It was not until the combined Austrian and German forces of the “Empire of German Nation”, under their leaders Karl V von Lothringen, Max Emanuel von Bayern and Ludwig Wilhelm I von Baden, defeated the Turks at Harsany (Harschan) near Mohács in 1686-1687, that the Islamic threat to the Christian Civilization came to a halt. These victories followed by the victories of General Dünewald and Count Leslie in the regions of Slavonia-Syrmia, secured the land west of the Danube. Max Emanuel of Bavaria took Belgrade on September 5th 1688 and the Imperial troops advanced deep into Serbia. During the Battle in Belgrad Rüdiger von Starhemberg and the young Prince Eugene of Savoy were wounded, the latter seriously. Unfortunately Max Emanuel of Bavaria was summoned to return to the Palatinate where Ludwig IVX of France made advances, forcing the Imperial troops to retreat. The battle of Slankamen in 1691 is labeled as the most decisive and also the bloodiest were 34,000 allied troops faced 60,000 Turkish troops. The losses of human life were great. The Turkish troops lost 20,000 men among them Mustafa Köpreli and several Pashas. The losses of the forces of the “Empire of German Nation”, although not as great, could no longer hold Belgrad. In 1697, prior to the battle of Zenta, Prince Eugene von Savoy was given the high command of the allied imperial troops. Following the battle, a 25-year piece treaty was signed in Karlowitz between the Republic of Venice, Emperor Leopold I and the Turks on January 26 1699 at 11:45PM, a time the Turks had selected because of the alignment of the stars. The peace treaty did not include the eastern part of Syrmia and the Banat.


          The Turks left behind a devastated, barren, and scarcely populated countryside of low swampland along the Danube River. A report from a local clerk of Budapest gives us a good description of the conditions of the towns and urban areas, during the reign of the Turks. In his report he writes… most of the houses are without roofs or totally destroyed. The windows of the houses left are boarded with bricks or straw. No churches are left standing, with the exception of two or three Mosques. Dead animals and even dead human remains are found in the streets. The countryside is devastated and overgrown with brush and weeds. The areas near the banks of the rivers are filled with sediments of debris and sand. There is nothing but jungle along the rivers. There is hardly a soul living there.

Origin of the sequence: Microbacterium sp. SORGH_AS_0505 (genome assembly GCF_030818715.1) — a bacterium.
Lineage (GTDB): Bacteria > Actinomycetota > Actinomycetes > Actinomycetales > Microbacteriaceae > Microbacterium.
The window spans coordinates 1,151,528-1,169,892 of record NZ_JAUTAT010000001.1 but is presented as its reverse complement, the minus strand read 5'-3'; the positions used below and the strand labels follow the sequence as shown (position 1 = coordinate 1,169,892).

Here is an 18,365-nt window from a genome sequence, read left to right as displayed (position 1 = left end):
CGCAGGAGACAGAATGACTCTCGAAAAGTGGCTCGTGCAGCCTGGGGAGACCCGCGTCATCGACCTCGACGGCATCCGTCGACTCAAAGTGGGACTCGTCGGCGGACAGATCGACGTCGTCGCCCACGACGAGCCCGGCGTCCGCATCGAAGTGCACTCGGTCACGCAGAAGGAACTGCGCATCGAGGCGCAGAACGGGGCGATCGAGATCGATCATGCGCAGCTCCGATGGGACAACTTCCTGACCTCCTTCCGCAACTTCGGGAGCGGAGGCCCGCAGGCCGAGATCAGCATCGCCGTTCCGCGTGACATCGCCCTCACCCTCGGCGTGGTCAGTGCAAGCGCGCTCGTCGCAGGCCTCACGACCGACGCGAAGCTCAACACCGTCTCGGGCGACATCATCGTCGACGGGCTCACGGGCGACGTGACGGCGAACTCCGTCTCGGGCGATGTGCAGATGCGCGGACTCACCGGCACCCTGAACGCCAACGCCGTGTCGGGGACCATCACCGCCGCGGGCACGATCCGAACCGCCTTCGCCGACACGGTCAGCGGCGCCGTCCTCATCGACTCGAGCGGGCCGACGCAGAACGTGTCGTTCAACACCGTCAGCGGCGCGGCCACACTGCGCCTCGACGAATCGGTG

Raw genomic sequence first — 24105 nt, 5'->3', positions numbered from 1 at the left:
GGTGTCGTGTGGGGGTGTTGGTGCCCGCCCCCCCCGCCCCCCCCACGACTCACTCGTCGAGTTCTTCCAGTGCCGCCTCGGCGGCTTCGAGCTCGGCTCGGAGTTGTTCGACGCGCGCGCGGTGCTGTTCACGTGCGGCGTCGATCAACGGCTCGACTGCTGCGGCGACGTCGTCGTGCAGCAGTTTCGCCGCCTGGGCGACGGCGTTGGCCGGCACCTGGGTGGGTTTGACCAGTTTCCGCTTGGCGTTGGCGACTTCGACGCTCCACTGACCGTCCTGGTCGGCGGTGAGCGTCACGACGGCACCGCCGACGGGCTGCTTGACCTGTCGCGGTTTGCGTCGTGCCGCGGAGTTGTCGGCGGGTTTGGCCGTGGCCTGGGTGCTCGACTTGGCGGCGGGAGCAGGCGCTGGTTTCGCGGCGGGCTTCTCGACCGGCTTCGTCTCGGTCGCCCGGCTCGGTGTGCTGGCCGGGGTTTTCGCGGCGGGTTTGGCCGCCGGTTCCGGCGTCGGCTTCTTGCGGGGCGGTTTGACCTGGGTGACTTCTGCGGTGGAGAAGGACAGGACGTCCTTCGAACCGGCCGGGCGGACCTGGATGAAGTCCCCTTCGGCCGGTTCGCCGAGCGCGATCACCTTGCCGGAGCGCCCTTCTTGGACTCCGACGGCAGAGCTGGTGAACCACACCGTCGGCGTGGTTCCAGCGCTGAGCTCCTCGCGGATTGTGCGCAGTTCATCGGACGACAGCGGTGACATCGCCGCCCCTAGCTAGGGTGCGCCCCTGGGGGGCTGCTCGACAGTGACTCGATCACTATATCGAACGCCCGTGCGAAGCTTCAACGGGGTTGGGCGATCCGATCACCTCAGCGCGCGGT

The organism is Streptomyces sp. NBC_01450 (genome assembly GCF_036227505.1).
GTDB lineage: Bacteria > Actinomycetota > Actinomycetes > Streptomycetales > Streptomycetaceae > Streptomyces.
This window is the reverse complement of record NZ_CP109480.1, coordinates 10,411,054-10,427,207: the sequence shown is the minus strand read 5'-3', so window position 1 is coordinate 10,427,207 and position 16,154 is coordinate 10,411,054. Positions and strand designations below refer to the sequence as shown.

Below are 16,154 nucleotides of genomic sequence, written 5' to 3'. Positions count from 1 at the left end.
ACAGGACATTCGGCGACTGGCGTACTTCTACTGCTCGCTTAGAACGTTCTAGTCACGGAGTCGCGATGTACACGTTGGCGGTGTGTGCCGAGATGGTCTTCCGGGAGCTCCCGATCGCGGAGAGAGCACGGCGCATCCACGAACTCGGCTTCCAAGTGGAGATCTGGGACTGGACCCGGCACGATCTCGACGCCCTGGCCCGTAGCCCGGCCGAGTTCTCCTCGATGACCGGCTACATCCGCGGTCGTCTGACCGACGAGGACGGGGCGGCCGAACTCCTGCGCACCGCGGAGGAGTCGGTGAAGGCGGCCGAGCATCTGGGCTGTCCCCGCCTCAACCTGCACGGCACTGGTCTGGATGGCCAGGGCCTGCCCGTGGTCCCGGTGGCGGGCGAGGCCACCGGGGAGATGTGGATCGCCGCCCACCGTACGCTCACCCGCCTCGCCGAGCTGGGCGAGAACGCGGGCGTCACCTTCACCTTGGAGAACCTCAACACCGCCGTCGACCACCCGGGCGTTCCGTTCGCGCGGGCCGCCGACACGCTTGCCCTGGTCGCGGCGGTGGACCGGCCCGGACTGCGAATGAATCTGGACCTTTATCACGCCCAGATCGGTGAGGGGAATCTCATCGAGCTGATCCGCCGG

The year 1687 saw the Turks leaving the Batschka. During their retreat they plundered and destroyed almost all the existing communities in the region and took the inhabitants into slavery. During a site inspection in 1698 it was found that no less than 153 sites of former communities were completely destroyed and deserted. To put in perspective, statistics show that the total destruction of the area by the Turks left only 2 to 3 persons per square Kilometers living in the region at that time.



The Settlement